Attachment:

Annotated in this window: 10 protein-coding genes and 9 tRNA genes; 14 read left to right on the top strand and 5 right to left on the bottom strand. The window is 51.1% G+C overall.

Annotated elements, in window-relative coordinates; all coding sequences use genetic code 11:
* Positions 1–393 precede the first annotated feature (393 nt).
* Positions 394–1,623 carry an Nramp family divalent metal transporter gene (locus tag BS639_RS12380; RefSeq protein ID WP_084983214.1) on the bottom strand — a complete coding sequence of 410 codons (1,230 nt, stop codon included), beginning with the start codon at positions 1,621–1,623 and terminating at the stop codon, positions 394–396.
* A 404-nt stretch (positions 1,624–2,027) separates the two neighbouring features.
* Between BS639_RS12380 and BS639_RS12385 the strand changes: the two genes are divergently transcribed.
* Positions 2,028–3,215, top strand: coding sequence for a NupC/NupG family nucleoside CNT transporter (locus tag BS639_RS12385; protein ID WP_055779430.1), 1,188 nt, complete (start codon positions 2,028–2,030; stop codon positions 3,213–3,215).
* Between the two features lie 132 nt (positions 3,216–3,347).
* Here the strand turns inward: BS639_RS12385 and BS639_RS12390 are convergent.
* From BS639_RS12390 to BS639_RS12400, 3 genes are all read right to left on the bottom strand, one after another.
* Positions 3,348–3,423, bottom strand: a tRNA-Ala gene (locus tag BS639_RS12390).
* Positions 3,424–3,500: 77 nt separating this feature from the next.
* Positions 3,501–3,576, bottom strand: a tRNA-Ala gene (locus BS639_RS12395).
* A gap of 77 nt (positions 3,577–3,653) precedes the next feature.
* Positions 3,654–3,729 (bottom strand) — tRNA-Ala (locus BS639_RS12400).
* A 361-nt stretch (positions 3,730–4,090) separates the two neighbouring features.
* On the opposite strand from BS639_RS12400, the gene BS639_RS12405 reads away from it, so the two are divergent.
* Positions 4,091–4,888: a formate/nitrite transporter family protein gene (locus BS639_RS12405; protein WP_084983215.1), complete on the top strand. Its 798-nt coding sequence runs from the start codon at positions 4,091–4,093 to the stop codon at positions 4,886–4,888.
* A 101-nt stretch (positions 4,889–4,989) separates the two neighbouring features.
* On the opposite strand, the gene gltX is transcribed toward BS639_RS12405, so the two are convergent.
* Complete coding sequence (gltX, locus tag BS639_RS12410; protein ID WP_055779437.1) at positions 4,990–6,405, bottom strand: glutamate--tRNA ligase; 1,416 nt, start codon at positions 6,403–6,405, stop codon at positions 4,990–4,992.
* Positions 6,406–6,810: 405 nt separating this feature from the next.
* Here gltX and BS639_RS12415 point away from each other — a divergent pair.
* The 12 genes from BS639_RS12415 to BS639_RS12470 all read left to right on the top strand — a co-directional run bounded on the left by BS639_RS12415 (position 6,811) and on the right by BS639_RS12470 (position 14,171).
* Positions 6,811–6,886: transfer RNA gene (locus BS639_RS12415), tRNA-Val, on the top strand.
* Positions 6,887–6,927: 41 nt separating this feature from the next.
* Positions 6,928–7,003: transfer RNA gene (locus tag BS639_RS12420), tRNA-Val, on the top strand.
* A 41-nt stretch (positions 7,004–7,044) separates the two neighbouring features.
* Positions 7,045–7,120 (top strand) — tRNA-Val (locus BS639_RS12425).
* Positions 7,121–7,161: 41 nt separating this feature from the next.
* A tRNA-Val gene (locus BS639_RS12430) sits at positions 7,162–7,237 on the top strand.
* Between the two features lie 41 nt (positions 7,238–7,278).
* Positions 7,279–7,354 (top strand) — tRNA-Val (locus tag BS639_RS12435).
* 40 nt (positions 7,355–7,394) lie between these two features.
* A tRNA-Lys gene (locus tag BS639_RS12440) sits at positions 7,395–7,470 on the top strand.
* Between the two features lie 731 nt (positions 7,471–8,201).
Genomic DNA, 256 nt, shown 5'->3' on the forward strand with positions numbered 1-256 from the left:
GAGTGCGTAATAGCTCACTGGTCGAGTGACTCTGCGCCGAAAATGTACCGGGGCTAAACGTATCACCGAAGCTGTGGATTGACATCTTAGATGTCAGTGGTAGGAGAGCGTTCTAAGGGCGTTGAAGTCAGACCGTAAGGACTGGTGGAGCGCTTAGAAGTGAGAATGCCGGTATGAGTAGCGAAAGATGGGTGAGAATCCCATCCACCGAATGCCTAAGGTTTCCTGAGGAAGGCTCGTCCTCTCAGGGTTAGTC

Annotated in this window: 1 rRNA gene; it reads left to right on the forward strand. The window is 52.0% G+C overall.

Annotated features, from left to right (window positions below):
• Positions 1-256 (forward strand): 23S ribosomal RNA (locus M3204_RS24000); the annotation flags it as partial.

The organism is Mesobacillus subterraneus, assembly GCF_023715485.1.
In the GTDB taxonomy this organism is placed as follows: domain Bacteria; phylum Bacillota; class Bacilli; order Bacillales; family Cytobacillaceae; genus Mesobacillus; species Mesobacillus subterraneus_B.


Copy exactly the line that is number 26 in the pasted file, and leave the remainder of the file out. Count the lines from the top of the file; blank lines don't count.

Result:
* Positions 6,887–6,927: 41 nt separating this feature from the next.